Ruby variables and constants hold references to objects.
themselves do not have an intrinsic type. Instead, the type of a
variable is defined solely by the messages to which the object
referenced by the
variable responds.[When we say that a variable
is not typed, we mean that any given variable can at different times
hold references to objects of many different types.]
A Ruby constant
is also a reference to an object.
created when they are first assigned to (normally in a class or module
definition). Ruby, unlike less flexible languages, lets you alter the value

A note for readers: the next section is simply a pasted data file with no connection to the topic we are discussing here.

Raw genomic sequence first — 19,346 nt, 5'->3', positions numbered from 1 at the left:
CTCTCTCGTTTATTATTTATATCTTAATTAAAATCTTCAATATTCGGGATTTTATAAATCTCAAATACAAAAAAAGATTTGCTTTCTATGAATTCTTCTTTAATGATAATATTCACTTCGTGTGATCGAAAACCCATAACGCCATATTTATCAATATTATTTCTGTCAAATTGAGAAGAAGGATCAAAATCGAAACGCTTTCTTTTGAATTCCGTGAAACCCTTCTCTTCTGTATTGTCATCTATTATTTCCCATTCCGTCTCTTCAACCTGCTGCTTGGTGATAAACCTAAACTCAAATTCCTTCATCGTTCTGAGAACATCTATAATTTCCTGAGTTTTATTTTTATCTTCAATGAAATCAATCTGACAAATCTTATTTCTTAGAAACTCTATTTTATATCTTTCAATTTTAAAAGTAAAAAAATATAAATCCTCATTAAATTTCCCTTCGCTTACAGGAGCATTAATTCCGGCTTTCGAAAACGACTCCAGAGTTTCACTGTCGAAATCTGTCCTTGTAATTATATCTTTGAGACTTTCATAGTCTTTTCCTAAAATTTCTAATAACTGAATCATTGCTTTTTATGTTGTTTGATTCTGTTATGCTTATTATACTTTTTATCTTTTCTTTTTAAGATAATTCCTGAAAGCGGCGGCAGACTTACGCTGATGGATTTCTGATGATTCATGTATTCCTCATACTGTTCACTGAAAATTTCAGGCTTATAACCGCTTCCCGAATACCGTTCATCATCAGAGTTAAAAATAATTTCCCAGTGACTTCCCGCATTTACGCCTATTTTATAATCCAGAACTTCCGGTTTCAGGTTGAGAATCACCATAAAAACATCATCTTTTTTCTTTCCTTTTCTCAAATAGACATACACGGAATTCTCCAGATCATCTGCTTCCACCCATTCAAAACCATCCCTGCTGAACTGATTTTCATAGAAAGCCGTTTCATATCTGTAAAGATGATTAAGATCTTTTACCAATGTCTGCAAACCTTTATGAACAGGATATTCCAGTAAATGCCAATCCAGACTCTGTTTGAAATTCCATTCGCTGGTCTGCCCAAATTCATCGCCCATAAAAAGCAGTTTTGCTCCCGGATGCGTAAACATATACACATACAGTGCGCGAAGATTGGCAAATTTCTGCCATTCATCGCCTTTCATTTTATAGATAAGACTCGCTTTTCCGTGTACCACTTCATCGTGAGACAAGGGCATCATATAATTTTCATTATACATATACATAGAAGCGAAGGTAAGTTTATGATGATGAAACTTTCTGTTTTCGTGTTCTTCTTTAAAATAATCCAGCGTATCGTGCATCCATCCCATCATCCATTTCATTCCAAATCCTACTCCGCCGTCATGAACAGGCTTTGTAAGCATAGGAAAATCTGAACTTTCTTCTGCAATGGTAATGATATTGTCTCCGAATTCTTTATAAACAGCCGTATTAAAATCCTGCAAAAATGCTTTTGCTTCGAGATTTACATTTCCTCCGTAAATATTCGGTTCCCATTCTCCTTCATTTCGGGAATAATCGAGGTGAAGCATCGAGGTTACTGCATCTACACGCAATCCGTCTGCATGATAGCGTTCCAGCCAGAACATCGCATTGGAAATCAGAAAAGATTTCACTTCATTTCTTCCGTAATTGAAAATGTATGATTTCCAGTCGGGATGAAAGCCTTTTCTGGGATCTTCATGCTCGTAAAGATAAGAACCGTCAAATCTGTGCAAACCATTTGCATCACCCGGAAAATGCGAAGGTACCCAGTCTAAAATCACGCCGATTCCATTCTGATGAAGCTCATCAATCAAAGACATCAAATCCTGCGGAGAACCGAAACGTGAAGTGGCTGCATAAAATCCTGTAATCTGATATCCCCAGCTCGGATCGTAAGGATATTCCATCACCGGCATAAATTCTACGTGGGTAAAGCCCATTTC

of a constant, although this will generate a warning message.
MY_CONST = 1
MY_CONST = 2 # generates a warning
prog.rb:2: warning: already initialized constant MY_CONST
Note that although constants should not be changed, you can alter the
internal states of the objects they reference.
MY_CONST = "Tim"
MY_CONST = "J" # alter string referenced by constant
Assignment potentially aliases
giving the same object different names.